Intel® Desktop Boards
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PCIe 3.0 lanes


I don't quite understand how many lanes my system has, or can be used.

Z270 chipset.

i7 7700

4, 16GB dimms


1 PCIe 3.0 x16

1 PCIe 3.0 x8

1 PCIe 3.0 x4

3 PCIe 3.0 x1

2 M.2 slots

6 sata ports.


I have 1 x16 video card installed and 2 M.2 NVME drives, raid 0.


When I install the 2 M.2 PCIe NVME drives, 2 sata ports are no longer useable. (They no longer show up in the board explorer)


Will I be able to add 2 - PCIe x4 NVMe controllers and put 2 more NVME drives? I am assuming this would render the 4 remaing SATA unusable also.

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2 Replies
Super User Retired Employee

The M.2 Type B/M Sockets include support for both PCIe (NVMe) connection and SATA connection. When you install a NVMe drive, the SATA lane routed to the connector is disabled. If you add a PCIe x4 card that then hosts a NVMe drive, on the other hand, there will not be a SATA lane routed (dedicated) to this card and this none will be lost in the process (i.e. your 4 remaining SATA lanes will remain available).


Your i7-7700 processor has only 16 PCIe lanes and all of these are dedicated to the support of the x16 slot (and presumably your add-in graphics card). The processor then uses the DMI bus to communicate with the chipset (PCH) component. The PCH uses the DMI bus bandwidth to support its internal devices (like the SATA controllers) and to also provide additional PCIe lanes for downstream devices and slots. In some case, additional PCIe lanes are created using one or more PCIe Hubs, which shares the bandwidth of a single PCIe lane across some number of additional PCIe lanes.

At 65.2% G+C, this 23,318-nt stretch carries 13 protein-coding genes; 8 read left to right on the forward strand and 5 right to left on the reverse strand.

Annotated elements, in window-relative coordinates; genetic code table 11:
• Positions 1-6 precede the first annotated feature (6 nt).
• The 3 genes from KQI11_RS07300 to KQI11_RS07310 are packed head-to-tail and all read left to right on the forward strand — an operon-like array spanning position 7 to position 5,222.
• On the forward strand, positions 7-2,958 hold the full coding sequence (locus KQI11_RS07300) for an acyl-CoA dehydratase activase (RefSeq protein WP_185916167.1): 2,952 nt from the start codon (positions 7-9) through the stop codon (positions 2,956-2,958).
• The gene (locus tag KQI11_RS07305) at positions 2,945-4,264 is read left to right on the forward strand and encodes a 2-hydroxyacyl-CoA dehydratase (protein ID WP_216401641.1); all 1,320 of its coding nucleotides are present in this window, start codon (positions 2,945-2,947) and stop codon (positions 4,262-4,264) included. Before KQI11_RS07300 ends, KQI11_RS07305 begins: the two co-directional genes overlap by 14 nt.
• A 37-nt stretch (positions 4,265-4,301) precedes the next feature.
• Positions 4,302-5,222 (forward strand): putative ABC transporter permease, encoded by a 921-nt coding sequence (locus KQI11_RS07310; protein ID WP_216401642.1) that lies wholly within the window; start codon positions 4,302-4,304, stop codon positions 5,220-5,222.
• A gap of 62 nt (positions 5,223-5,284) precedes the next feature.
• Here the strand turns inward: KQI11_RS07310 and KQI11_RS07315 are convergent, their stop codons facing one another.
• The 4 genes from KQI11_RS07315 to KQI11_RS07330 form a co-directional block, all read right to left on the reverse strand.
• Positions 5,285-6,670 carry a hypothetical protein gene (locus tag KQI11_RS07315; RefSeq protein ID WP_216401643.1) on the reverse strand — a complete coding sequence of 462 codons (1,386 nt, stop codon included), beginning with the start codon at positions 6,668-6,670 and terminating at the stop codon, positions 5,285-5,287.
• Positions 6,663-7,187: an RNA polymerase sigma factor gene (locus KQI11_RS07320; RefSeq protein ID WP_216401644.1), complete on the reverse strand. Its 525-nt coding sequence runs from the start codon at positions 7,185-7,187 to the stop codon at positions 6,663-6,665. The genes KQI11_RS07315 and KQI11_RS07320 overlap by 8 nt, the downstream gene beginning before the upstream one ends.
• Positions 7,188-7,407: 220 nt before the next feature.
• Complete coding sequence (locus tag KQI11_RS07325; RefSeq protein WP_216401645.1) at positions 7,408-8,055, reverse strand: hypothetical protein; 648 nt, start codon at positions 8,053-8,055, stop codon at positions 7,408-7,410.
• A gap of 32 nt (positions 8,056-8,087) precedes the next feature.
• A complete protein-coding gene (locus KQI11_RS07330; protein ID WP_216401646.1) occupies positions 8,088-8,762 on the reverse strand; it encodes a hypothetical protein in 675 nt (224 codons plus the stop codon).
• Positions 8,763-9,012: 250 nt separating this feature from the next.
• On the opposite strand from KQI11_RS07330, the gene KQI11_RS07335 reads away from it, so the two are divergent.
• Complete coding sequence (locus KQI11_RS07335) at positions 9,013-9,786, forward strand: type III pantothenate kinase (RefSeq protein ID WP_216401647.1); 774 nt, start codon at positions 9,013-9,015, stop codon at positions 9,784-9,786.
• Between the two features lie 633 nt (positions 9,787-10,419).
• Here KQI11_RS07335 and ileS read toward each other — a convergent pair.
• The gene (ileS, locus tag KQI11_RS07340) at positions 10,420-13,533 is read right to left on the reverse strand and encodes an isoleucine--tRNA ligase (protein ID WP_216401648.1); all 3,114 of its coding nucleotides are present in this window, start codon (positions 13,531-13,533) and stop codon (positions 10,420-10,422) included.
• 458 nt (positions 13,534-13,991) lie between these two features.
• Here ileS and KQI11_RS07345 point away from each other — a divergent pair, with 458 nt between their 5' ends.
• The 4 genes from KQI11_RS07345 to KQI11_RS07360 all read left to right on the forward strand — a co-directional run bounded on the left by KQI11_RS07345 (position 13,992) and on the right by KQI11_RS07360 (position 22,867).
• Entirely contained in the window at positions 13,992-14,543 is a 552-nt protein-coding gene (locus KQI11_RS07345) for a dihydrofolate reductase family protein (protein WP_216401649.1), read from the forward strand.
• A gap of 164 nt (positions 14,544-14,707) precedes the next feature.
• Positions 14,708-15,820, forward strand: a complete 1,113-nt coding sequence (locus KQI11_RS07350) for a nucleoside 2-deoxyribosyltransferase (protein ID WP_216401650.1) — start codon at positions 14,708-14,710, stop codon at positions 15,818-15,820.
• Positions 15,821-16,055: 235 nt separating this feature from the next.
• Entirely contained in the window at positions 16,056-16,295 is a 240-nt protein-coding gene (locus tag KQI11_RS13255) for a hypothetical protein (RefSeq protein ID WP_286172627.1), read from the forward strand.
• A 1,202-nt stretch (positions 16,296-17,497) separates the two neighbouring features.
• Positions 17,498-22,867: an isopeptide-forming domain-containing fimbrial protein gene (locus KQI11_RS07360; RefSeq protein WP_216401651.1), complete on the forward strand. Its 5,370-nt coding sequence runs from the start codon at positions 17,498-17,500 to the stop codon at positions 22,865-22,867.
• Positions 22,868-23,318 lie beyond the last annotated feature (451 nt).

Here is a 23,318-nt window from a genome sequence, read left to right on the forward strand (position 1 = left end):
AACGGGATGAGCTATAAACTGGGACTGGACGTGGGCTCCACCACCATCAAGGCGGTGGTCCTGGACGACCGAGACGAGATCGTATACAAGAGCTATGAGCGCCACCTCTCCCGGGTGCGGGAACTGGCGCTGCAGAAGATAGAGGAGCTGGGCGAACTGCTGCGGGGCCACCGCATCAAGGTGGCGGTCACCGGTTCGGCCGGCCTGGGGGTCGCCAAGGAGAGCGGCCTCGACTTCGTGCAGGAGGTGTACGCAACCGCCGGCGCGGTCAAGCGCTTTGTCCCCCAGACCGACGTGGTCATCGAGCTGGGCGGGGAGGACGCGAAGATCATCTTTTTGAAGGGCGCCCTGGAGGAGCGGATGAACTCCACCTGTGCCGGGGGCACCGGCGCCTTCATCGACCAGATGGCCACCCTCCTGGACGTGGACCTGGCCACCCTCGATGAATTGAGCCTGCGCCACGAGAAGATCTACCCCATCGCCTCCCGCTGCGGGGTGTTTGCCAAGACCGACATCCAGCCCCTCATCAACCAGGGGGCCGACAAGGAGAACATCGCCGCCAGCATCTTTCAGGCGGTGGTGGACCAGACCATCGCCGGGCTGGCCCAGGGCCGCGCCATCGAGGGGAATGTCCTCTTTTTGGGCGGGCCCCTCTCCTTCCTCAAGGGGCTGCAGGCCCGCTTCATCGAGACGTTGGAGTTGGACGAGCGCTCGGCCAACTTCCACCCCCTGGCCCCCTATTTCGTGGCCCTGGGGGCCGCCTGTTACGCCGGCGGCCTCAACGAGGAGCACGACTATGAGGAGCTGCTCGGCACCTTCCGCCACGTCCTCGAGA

Yes, that "Hey, wait a minute..." thought you are having is true; the further downstream you go from the processor, the more saturated the PCIe traffic becomes. When you add that PCIe x4 card to host your extra NVMe drive, this drive is sharing the bandwidth of the DMI bus with the other devices in and connected to the PCH. Add a second card and it is shared even more. Bottom line, these NVMe drives that you add are not going to perform as well as they could.


Hope this explains it (in all its depressing detail),



Thanks, this makes perfect sense now.

I guess going to a X99 chipset ​is the next way to get more lanes, with an i9 or Xeon.

Th also explains why my raid 0 nvme doesn't have anything at all the iops as advertised.